The fragmented social protection system in Cambodia leaves many Cambodians, especially the poor and near-poor population, vulnerable to economic shocks. This has slowed down poverty reduction and human capital development. As of 2014, Cambodia's poverty incidence was about 14 percent, while multi-dimensional poverty was about 33 percent (World Bank, 2018; OECD, 2017). According to the World Bank, 8% of non-poor and 27% of poor people reverted to 'very poor' due to an absence of a responsive social protection scheme from 2012 to 2014 (World Bank, 2018). Nearly one-third of children under five suffered from stunting, while the enrolment rates in pre- primary and secondary school remained low with the presence of underfunded social assistance and a low priority of social protection schemes (World Bank, 2018). Maternal and child mortality rates remains the highest in the region caused by water-borne and infectious diseases, limited access to clean water, and no proper sanitation (OECD, 2017). Elderly and disability access are minimal or are almost uninsured by the national social protection programs contributing to these groups being located in vulnerable conditions and poverty (OECD, 2017). Informal and vulnerable employment, which employ a large proportion of Cambodians, remains the norm in Cambodia, leaving the majority of Cambodian employees vulnerable to uncertainty and shocks (OECD, 2017).
Space for Social Protection Development
Cambodia has invested in the education and health sectors and has seen an increase in investment in social protection in recent years. This strategy is referred to as the “2.5 poverty reduction” (Gill et al., 2016). It has been suggested that having reduced extreme poverty to low levels, Cambodia should now consider expanding to a three-point strategy (3.0 Poverty reduction strategy) which prioritizes the improvement of education and health, alongside the integration of social protection as a full third component (Gill et al., 2016).
The full social protection component in the three-point poverty reduction strategy emphasizes helping the destitute and protecting vulnerable people. The social protection schemes should be prioritized in a poverty reduction strategy to ensure that poor and vulnerable people will be insured and protected. Social protection must be changed from a supplement to a full component in ways that complement, rather than substitute, the first two components of the strategy (Gill et al., 2016). Accordingly, there is a strategic need for Cambodia to develop an inclusive social protection system.
Policy Initiatives to Achieve the Ideal Scenario
Six policy initiatives, as noted above, are recommended for the Cambodian government to boost economic development by 2040 including: adoption of a national security law; provision of universal health care; establishment of national pension schemes; designing of a home-grown school feeding program; and providing unemployment insurance.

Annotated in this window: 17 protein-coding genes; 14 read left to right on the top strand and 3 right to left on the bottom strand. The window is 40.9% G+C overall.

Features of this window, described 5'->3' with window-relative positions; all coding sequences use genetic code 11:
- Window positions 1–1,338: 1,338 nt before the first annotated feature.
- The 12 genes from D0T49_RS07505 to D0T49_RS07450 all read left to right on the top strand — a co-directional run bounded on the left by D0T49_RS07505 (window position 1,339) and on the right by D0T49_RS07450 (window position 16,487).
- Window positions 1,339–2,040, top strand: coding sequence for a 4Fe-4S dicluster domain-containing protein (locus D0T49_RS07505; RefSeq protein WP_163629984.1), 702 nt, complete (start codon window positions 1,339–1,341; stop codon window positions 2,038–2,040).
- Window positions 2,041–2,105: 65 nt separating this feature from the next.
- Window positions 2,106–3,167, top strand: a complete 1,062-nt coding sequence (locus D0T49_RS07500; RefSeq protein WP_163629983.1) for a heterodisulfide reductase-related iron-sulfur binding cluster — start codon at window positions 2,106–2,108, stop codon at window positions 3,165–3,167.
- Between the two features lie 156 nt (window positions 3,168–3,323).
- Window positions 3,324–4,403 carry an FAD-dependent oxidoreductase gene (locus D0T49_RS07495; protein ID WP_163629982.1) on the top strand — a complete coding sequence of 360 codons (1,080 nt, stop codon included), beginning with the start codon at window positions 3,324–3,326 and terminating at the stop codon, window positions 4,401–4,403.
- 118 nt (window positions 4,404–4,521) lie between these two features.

Initiative 1: Social security law
The social security law should integrate the following elements:
- Establish explicit pension schemes to enable Cambodians of pension age to secure their post-work income and ensure their well-being.
- Provide clear guidelines for disability insurance to protect persons with disabilities from risks and shocks that affect their lives and well-being.
- Set guidelines and requirements for health and medical insurance to make sure that all Cambodians are protected from unexpected health shocks and risks associated with physical and mental health.
- Outline supplemental income for low-income workers.
- Set a provision of unemployment insurance to provide guidelines and explicit conditions for unemployment insurance for all Cambodians.
- Public assistance and welfare services including temporary assistance for needy families, medical assistance, maternal and child health services, child support enforcement, family and child welfare services, and food assistance program
Initiative 2: Universal Health Care
The World Health Organization (2013) highlights Universal Health Care in some countries in Asia, Latin America, and Africa. Evidence from those countries suggests that universal health care has significant positive impacts on the well- being of the people and the economy as a whole. Expanding social protection to all Cambodians would help Cambodia to achieve both SDG ten (reduced inequalities) and SDG three (good health and well-being).
Cambodia can build upon existing programs as follows:
- Expand the coverage of IDPoor to the employees working under vulnerable conditions such as construction workers, hospitality and tourism workers, and garment workers.
- Expand coverage of health insurance for civil servants, police, and military and their dependents.
- Obligatory health insurance for private sector employees with equal contributions by both employees and employers.
- Scale up the Community Based Health Insurance Schemes Model28 to insure informal workers.
Table 1: Selected example of Universal Health Care